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If you’re facing issues with furry creatures such as rats devouring your fruits before you get a chance, or using trees as a means to reach your roof and attic, you need to make rat guards for trees. It involves rounding sheet metal on the trunks to deter their climbing attempts. Moreover, it deters rats that may prey on baby birds and eggs.

How to make rat guards for trees

How to make rat guards for trees

Rat guards placed on tree trunks prevent rats from accessing the trees. These guards can be made using a piece of sheet metal that is 18-24 inches wide and long enough to cover the circumference of the tree with an additional two inches. Below are the steps to make rat guards for trees:

1. Build your tree guard

Secure the ends of the sheet metal without damaging the tree using a piece of wire shaped like a large staple.

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2. Position it on the trunk

Position the wire against the trunk of the tree and insert both ends of the wire through holes in the sheet metal. Bend the wire outward to secure the rat guard together.

In the case of a tree with a short or forked trunk, build a 2-foot-tall (60 cm) sheet metal wall around the tree to minimize rodent access.

3. Position the sheet off the ground

Most importantly, position your sheet metal band approximately 4 feet off the ground since rats can only jump up to about 3 feet vertically, according to the Illinois Department of Public Health.

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4. Keep the sheet metal from the tree canopy

When attaching the sheet metal to the tree, ensure that the attachment wires are several feet away from the tree’s canopy. This precaution prevents rats from using the wires as a means to access higher parts of the tree. Protect the nesting sites by placing sheet metal cones approximately 3 feet off the ground.

5. Distant the sheet from your fence

If wires pass through the crown of the tree or if the tree comes into contact with a fence or branches of another tree, rat guards will be ineffective. In such situations, isolate the tree for the rat guards to function properly. You also want to maintain proper sanitation and remove all fallen fruit to discourage rat presence.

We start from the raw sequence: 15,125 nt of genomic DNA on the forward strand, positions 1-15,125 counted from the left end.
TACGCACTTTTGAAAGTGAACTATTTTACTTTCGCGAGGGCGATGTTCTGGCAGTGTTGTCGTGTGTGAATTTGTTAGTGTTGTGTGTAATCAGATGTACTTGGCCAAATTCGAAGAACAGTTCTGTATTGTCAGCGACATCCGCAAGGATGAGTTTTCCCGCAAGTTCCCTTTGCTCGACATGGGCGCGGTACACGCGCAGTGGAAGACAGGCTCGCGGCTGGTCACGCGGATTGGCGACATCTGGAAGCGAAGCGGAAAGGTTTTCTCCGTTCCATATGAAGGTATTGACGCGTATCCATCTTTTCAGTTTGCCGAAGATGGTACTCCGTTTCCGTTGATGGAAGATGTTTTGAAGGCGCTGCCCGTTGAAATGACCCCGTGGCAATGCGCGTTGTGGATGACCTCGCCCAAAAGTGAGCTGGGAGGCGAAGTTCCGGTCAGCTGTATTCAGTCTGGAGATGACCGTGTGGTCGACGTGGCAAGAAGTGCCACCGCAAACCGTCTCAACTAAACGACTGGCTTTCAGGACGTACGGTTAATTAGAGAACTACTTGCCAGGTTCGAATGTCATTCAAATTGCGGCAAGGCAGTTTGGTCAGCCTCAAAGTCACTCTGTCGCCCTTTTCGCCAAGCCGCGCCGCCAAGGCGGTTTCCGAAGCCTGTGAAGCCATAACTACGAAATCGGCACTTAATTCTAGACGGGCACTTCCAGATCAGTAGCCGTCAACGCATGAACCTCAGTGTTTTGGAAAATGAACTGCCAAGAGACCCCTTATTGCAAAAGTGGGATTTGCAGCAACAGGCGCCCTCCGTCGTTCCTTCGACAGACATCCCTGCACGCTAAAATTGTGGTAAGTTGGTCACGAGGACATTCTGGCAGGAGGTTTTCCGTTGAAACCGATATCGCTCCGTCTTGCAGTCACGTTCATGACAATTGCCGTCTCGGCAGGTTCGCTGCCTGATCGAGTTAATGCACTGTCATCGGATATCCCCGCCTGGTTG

Other methods of rat guards for trees

Below are other methods regarding how to make rat guards for trees:

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1. Tree guards made with wire

You can build a durable tree guard of any size with wire cutters and materials such as chicken wire, metal hardware cloth, or metal fencing material. First, cut the wire fencing material to your desired length, allowing extra room for the tree trunk to grow over the next four years.

The height of the guard should typically range between 2 and 5 feet. Form the wire material into a cylinder shape, encompassing the tree trunk, and bury it about 2 inches into the soil. This will secure it in place and help deter rodents.

Connect the edges of the fencing material using wire and ensure it is properly closed. For more stability, add gravel to the base of the guard. If you require more spacious tree guards, I recommend a sturdy wire fencing material. Shape it into a large square or cylinder around the tree.

2. Plastic tree guard for rat

You can make rat guards for trees with economical and environmentally friendly recycled materials such as milk jugs or 2-liter bottles. Do the following:

  • Split the bottles down the side and remove the tops and bottoms.
  • Create a small hole in the side of each bottle or jug.
  • Place the bottom bottle or jug in the soil, burying it a few inches deep.
  • Position each subsequent bottle or jug on the outside of the one below it.
  • Weave a string through the holes in the sides of the bottles to secure your tree guard against rats.
  • Set a wooden stake near the tree and tie the string to it, ensuring the guard remains in place.

3. Corrugated plastic rat tree guard

Affordable corrugated plastic drain pipes purchased at hardware stores can be an excellent option for building tree guards for rats. The pipe you buy should be large enough to accommodate several years’ worth of tree growth and allow for proper airflow. Do the following:

  • Cut the pipe to the desired height and split it down the side.
  • Gently pry open the split and slide the pipe around the tree trunk.
  • Bury the plastic portion of the pipe a couple of inches deep into the soil to secure it in place.

This method provides a practical and effective way to protect tree trunks from rats while maintaining airflow.

4. Wooden tree guards

If you need a more visually appealing tree guard, consider a fence or bench around your tree using a 2-by-4. Design the fence or inner area of the bench to provide ample space for the tree’s future growth. Depending on your preference, you can construct the guard in a triangle, square, or pentagon shape around the trunk. Also, sand the wood and apply a sealant that helps protect it from the elements.

If necessary, add an extra touch of aesthetics by applying a stain or paint to the fence or bench before sealing it. This approach not only provides protection but also adds a decorative element to enhance the overall appearance of your tree.

Read also: tips by experts to deter rats from your AC

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